Why might top makers hold onto old steels?

Joined
Jul 18, 2020
Messages
166
I have no clue. I mean like CRK with S35VN which is barely different than the S30V it replaced. Or William Henry with ZDP-189. Some custom makers still use 440C. They can't say not to wear out their belts on a $5,000 knife? Stick with production ones though. I don't understand why the top knives do not move with the times. Not that it really matters to me personally. S35VN is good to me. Still I would think he would be losing sales to Spyderco and Benchmade already. Again, I have no clue.
 
Joined
Nov 13, 2013
Messages
2,190
I care less and less about steels
I like some, don’t really like others... I am fine with 154CM, 12c27n, s30v or anything above
Sometime even 9cr13mov is fine depending on price

I really think steel is often an over hyped question
 

cbach8tw

Gold Member
Joined
Jan 9, 2006
Messages
7,946
The makers know how to work them and get the best possible performance out of them. The latest steel does not mean that the old stuff is bad or will not perform. I believe Big Chris likes to experiment with different steels too.
 

Tx308

Gold Member
Joined
Dec 30, 2014
Messages
250
One train of thought on the issue I've heard and that makes sense to me is production cost. Not talking about the materials but the wear and tear on machinery and the cost of sanding belts, etc.
Working 1095 for example is easier than even 440c, at least that's my understanding, correct me if I'm wrong.

I would love to see traditional knife makers move up to 20cv or equivalent but the cost would be more than I'd be willing to pay I fear.
 

Wild Willie

Gold Member
Joined
Mar 19, 2018
Messages
1,263
We all tend to stick with what's familiar... I think it's human nature. Personally I look for non-super steels when I buy a knife, to me geometry and optimal heat treatment are more important. I personally prefer a more easily maintained steel and like the charisma and character of an old fashioned carbon steel... Some makers I'd imagine have a pretty loyal customer base, and rather than re-vamp a product line stick with what they're already good at.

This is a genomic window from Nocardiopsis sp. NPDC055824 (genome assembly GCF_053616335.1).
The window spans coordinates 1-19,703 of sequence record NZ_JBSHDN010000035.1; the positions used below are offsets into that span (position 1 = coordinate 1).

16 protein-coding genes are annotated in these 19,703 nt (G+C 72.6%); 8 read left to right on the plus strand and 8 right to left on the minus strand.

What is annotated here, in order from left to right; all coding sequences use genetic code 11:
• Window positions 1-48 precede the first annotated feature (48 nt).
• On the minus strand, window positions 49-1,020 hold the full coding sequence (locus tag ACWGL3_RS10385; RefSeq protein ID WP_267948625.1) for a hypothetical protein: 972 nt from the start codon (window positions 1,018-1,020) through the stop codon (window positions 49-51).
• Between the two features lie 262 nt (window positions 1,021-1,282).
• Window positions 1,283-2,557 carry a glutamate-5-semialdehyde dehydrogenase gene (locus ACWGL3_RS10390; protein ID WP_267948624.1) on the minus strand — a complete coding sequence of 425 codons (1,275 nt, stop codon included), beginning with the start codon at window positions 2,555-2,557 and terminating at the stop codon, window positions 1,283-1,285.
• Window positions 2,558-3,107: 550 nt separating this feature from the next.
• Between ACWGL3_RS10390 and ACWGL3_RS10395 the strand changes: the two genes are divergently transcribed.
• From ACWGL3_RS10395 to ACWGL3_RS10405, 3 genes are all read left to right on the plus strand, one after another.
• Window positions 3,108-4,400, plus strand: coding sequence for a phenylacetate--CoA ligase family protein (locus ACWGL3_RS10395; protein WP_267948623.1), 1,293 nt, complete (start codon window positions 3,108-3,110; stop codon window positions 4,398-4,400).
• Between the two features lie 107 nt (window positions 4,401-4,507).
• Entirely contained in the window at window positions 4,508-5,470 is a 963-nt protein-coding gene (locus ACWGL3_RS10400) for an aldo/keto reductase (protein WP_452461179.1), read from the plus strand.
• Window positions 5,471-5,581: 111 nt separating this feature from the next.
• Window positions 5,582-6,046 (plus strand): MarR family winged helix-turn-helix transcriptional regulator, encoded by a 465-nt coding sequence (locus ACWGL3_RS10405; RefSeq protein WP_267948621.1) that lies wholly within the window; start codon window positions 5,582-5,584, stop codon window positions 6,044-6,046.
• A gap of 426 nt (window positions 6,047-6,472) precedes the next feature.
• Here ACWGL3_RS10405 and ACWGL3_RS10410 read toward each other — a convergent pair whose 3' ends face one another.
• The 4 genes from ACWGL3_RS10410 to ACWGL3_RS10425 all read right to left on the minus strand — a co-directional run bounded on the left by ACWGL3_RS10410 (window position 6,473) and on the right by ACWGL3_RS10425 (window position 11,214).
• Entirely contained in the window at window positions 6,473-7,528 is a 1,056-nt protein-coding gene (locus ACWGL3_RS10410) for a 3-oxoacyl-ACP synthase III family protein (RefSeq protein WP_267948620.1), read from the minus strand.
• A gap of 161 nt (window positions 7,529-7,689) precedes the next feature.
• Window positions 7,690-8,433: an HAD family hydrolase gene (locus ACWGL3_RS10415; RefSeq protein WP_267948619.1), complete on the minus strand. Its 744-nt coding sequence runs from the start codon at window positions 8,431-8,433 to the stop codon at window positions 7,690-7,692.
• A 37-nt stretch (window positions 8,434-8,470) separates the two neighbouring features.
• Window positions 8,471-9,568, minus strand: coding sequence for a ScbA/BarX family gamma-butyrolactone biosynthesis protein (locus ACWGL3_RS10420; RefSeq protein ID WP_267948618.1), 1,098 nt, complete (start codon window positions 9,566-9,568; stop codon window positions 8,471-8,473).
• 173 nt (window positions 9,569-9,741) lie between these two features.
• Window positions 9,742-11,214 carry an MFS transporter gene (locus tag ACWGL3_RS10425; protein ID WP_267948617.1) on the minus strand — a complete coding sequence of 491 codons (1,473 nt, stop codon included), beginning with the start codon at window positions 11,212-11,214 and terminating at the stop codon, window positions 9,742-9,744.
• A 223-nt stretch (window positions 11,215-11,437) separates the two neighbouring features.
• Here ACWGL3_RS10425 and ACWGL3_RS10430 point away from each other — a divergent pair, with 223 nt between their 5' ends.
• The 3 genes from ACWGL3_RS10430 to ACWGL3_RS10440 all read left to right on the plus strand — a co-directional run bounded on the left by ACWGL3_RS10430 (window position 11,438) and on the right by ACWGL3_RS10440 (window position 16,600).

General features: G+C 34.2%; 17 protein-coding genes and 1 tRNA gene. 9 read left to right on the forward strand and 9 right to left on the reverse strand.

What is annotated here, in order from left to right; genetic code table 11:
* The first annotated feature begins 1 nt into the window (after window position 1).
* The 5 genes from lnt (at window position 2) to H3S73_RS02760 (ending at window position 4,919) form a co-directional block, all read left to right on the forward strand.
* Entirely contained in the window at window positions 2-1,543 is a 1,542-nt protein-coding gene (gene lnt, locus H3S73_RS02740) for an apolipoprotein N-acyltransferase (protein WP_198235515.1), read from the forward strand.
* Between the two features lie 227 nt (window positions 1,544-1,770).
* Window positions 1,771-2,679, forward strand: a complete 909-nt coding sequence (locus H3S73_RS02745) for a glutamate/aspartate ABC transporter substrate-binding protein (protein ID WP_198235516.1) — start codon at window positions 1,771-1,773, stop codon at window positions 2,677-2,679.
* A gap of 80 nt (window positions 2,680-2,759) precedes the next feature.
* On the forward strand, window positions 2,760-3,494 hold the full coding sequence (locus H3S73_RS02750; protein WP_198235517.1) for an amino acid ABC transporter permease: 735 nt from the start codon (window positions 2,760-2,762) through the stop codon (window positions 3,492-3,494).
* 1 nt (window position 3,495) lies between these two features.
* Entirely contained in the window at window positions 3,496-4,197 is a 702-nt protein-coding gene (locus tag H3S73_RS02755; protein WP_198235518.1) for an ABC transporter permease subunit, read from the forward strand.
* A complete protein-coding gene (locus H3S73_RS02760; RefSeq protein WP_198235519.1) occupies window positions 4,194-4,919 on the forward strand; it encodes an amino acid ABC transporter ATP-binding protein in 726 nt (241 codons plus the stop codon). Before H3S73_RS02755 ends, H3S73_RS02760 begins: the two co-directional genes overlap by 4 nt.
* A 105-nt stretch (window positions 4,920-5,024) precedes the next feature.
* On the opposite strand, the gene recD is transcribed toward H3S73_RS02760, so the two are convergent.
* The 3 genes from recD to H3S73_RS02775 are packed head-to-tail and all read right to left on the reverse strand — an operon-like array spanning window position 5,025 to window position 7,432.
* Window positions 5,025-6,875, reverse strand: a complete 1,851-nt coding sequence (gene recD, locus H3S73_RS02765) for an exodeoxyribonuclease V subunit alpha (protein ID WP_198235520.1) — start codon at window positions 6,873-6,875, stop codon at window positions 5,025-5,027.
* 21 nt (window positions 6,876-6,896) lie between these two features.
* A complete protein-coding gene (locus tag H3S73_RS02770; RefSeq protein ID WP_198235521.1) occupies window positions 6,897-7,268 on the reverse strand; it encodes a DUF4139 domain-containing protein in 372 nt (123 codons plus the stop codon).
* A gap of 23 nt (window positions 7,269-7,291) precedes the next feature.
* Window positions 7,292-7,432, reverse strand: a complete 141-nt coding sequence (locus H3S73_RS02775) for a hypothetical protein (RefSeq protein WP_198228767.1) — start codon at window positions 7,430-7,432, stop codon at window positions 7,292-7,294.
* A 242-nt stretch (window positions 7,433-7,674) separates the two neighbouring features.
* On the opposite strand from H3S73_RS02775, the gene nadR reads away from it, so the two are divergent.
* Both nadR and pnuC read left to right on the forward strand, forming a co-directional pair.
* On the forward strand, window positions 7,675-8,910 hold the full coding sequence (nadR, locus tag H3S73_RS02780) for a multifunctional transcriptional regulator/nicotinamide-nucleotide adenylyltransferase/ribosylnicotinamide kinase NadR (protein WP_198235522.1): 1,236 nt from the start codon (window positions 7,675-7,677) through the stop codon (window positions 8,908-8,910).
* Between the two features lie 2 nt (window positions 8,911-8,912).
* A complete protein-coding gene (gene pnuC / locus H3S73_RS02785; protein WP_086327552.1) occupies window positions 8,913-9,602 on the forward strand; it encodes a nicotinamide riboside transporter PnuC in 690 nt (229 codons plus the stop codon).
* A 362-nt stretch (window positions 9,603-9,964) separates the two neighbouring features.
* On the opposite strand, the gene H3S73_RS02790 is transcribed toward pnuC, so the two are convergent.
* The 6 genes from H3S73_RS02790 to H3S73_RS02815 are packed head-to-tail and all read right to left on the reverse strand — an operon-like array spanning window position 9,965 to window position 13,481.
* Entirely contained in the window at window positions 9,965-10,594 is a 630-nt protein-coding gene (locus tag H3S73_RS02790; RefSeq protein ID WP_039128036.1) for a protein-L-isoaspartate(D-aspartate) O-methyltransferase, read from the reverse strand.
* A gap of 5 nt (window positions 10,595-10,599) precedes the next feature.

stabman

Gold Member
Joined
Sep 17, 2007
Messages
20,391
Maybe because they work and the makers are familiar with the steel and know how best to tweak it.

Indeed.
Some makers that have using the same steel for decades bring you the absolute best that can be got out of that steel. :)

And sometimes it's because they just like that steel.

Also, sometimes newer and "better" isn't better for certain applications/people.
A friend of mine loves Benchmade's 154CM.
He got a knife in S30V and ended up chipping it a bit with the way he uses it.
Not big chips--more like micro-chipping--but it's something that didn't happen with 154CM run at a certain hardness. It would more dull or roll rather than chip.
 
Joined
Jul 18, 2020
Messages
166
Interesting answers. I do know that Buck in particular has such good heat treat. That their 420J2 often has better edge retention than steels well above it. Depending on whom profiled and heat treated the blade.
 
  • Like
Reactions: DMG

sabre cat

Basic Member
Joined
Jul 4, 2014
Messages
5,953
I remember chasing new steels a few years ago. Trying to get the latest and greatest.

I have pretty much stopped. 154cm is fine for how I use a knife. I can get 154cm and S30v knives at a reasonable price.

Maybe that is why. Knife manufacturers design and build knives to a certain price point.
 

Mitchell Knives

Knifemaker
Moderator
Joined
May 21, 2000
Messages
6,037
In terms of factory knives, companies choose steels based on performance for the intended use, price, availability, HT treat requirements and machinability. These are all important factors when you are making thousands of knives.

Custom makers take these factors into account as well, but they have much more leeway considering that they are producing a dramatically lower volume of knives. They can utilize a variety of steels without having to fundamentally change their process.

I've been using mostly 80CRV2, O1, 1095, A2 and D2 lately because they are versatile and all perform well.

People have to decide what properties they want in a steel and choose accordingly.
 
Last edited:

bdmicarta

Gold Member
Joined
Feb 16, 2012
Messages
5,561